At the aptly named but also very cool site Overthinking It, they have finished what was apparently a two-year-long effort to compile the results of all 456 episodes of Law & Order and plug that into a spreadsheet for analysis. You might or might not be surprised to learn that the prosecution won the vast majority of cases on the show, at least if you count plea bargains as wins. And that seems fair, since a plea bargain means that Law caught somebody and Order made a case strong enough to convince the alleged perp to agree to some jail time.
But the authors freely admit there is a subjective element involved, since at least some cases didn't involve a clear winner or loser. A plea bargain might not be a "win," or not feel like a win, depending on the circumstances. Interestingly, the data show that very few cases were resolved by plea bargain during the show's first two years, but that rapidly became the most common outcome until about season 14. Then the conviction rate went up substantially, and maybe more importantly, the rate of "not guilty" outcomes plummeted:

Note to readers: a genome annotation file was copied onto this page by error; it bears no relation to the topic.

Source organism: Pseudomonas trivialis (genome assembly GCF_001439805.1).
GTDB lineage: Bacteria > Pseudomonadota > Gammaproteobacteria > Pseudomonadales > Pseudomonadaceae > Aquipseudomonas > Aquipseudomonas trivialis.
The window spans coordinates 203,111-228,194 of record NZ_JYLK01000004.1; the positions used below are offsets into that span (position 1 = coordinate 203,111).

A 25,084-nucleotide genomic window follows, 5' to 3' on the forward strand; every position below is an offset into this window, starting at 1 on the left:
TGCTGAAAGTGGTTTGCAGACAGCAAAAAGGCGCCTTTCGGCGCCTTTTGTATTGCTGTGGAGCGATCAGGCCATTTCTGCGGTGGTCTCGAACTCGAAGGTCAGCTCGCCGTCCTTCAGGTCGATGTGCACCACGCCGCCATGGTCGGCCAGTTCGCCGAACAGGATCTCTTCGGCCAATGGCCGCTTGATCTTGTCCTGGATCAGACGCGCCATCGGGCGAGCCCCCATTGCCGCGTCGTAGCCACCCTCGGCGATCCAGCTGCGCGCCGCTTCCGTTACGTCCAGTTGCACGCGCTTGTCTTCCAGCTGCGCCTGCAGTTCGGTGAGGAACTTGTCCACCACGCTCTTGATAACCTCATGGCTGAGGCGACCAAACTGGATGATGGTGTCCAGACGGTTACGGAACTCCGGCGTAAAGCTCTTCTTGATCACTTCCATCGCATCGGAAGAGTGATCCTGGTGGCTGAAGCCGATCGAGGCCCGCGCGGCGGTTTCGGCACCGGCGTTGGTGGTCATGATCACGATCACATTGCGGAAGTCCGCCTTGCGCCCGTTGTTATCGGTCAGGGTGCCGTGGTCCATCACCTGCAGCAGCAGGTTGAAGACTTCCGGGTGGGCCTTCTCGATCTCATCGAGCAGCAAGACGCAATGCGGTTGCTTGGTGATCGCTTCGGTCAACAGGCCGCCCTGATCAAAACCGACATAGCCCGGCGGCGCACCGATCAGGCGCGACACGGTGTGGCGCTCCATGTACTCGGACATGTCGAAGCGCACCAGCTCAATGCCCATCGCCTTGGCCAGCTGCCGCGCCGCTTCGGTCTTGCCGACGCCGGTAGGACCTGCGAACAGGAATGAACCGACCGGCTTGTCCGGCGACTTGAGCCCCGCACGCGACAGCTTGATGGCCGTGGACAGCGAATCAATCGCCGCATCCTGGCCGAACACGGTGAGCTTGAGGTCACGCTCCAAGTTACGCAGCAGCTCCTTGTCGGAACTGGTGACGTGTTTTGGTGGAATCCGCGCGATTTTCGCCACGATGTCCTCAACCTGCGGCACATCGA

In that graph, the green line is the rate of "not guilty" verdicts, and the blue line is the number of viewers in millions. In other words, they point out, as the show's ratings dropped, fewer alleged criminals were getting off scot-free. But which one caused the other, assuming there is a cause-and-effect relationship there, is hard to say.